Myanmar has extended the boundaries of one of its five Wetlands of International Importance, the Gulf of Mottama, from 42,500 hectares to 161,030 ha. The Wetland (no. 2299 on the List of Wetlands of International Importance) is situated at the mouth of the Sittaung River. It now includes a much greater area of this unique estuarine mudflat environment.
The Gulf has a tidal range of between six and seven metres; the mouth, which is around 100 kilometres wide, narrows into a funnel-shaped bay to produce a powerful bore phenomenon that can reach heights of over a metre on spring tides in the upper estuary. As a result the tidal mudflats of the Gulf are among the largest in the world.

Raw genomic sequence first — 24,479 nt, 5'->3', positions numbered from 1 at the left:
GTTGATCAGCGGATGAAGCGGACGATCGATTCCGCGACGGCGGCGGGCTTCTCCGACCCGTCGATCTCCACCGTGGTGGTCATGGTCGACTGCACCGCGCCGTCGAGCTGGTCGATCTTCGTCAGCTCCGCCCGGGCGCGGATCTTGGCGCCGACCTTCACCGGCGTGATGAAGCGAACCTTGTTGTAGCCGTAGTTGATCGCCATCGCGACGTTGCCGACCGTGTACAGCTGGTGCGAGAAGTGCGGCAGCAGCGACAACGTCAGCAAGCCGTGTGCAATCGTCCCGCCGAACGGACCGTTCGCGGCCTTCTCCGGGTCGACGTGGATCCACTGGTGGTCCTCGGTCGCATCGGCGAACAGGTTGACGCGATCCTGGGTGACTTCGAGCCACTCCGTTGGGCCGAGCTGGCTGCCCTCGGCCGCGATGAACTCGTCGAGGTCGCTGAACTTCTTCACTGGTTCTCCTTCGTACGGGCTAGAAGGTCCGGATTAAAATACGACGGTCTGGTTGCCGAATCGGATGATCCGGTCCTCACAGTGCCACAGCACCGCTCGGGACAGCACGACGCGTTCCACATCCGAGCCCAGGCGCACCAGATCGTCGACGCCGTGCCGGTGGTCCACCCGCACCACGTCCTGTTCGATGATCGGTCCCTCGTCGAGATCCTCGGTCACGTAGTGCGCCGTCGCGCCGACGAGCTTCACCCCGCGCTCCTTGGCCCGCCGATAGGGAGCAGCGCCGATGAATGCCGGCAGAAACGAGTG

The Site supports a large number of species including marine fish, invertebrates and up to 150,000 migratory waterbirds in the non-breeding season. Among these waterbirds is the critically endangered spoon-billed sandpiper (Eurynorhynchus pygmeus), of which the Site perhaps hosts more than half of the remaining global population.
The Gulf of Mottama also supports the livelihoods of thousands of people by providing fish for local and regional consumption.